High School District 211 co-purchased the HP-2000 with Harper Junior College. The district had 12 dial-up ports, and the college had 12 hard-wired ports. I can't say what the other schools in the district had (Conant, Palatine, Hoffman Estates, Schaumburg), but at Fremd we had the ASR-33, and a Digital Decwriter. I think it was an LS-120, but I could be a little off on the model number.

Aside from the machine at DePaul, the only other HP-2000 we knew about was in a neighboring High School district (District 215, if memory serves). I think we knew about them via the grape vine: friend of a friend, some traded logins, etc. I suspect the two targetted DePaul because it seemed a better target. That, and we already had a stolen account to the District 215 system, and there wasn't anything at all interesting there.

Anytime a vulnerability within the HP2000 was found, it seemed to spread like wildfire throughout the other schools in the district, so the admins at Harper did a pretty good job of keeping the system patched. Other admins weren't quite so proactive. Many of the things we found would either bring the machine to a grinding halt, or would crash it entirely, requiring a very manual restart. DePaul's computer wasn't adequately patched, and that's how the two got the attention of the DePaul admins.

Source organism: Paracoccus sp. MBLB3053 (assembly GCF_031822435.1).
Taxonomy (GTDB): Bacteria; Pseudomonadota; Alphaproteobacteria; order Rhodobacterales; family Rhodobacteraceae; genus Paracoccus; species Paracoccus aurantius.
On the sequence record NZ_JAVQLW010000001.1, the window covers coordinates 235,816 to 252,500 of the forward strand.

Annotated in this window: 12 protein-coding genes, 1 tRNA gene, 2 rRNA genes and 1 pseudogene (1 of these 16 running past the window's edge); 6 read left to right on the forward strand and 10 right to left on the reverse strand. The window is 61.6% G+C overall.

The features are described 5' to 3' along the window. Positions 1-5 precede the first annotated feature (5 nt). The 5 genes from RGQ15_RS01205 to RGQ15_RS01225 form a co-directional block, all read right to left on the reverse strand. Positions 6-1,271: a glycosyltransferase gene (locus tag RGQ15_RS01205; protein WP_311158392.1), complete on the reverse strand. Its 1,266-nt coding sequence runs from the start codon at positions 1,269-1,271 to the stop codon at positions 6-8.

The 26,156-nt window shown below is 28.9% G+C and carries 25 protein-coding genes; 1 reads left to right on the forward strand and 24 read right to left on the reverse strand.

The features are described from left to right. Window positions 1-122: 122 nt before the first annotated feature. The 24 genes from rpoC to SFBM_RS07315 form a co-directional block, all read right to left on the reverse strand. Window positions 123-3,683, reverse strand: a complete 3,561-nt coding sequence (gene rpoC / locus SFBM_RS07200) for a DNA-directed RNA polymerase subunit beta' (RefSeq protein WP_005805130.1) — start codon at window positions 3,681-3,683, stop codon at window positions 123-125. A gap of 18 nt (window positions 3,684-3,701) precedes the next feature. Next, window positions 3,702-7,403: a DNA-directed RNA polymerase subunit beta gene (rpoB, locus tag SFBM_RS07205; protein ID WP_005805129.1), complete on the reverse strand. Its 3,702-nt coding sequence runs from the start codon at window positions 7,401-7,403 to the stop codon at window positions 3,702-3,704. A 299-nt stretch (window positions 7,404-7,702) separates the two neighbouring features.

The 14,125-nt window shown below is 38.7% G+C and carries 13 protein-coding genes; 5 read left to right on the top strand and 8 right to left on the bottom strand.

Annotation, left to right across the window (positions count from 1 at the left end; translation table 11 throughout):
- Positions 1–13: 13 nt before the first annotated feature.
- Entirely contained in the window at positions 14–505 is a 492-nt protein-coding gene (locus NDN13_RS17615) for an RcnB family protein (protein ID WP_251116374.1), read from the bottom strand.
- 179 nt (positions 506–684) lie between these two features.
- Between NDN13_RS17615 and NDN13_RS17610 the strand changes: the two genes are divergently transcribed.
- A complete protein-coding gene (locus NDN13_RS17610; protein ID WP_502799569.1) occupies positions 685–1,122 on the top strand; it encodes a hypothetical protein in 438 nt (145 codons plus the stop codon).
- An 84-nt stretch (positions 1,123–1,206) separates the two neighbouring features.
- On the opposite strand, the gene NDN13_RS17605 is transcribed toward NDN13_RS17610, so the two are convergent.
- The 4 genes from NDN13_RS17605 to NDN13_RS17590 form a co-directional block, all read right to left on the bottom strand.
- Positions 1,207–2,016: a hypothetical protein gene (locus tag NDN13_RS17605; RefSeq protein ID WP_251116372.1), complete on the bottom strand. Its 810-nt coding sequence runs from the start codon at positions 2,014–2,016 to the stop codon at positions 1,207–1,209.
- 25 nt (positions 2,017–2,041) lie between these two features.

Toward the end of my tenure at Fremd, they started teaching computers a little bit. It was a three or four week segment in one of the math classes. We had an HP card reader, and the students would write their programs on cards, using a #2 pencil instead of card punch. By that time in school, I was a regular fixture in the computer room (which was adjacent to the math office), so all the math teachers knew me, and I got to sit out that part of the math class. Instead, I got to submit and run everyone's homework.